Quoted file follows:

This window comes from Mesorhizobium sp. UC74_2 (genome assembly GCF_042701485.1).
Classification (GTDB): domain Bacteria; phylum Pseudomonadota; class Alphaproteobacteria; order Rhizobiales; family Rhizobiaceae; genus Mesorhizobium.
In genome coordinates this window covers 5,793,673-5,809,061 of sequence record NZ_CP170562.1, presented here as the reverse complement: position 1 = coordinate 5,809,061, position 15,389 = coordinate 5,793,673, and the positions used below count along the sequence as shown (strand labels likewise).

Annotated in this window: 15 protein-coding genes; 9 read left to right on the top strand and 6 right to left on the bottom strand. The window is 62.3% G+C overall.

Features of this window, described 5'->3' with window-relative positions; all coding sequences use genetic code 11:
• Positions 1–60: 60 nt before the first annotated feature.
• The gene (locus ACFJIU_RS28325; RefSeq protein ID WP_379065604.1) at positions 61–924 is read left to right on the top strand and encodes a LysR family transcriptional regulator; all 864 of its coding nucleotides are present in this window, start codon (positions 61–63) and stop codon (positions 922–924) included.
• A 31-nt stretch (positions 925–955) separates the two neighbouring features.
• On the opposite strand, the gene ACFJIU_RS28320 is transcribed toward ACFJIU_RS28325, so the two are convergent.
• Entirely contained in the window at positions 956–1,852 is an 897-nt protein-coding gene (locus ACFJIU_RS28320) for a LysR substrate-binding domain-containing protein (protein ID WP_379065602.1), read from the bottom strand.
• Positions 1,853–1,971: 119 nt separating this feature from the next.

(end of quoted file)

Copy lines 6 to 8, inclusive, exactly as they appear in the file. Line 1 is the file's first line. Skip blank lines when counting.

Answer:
• Positions 1–60: 60 nt before the first annotated feature.
• The gene (locus ACFJIU_RS28325; RefSeq protein ID WP_379065604.1) at positions 61–924 is read left to right on the top strand and encodes a LysR family transcriptional regulator; all 864 of its coding nucleotides are present in this window, start codon (positions 61–63) and stop codon (positions 922–924) included.
• A 31-nt stretch (positions 925–955) separates the two neighbouring features.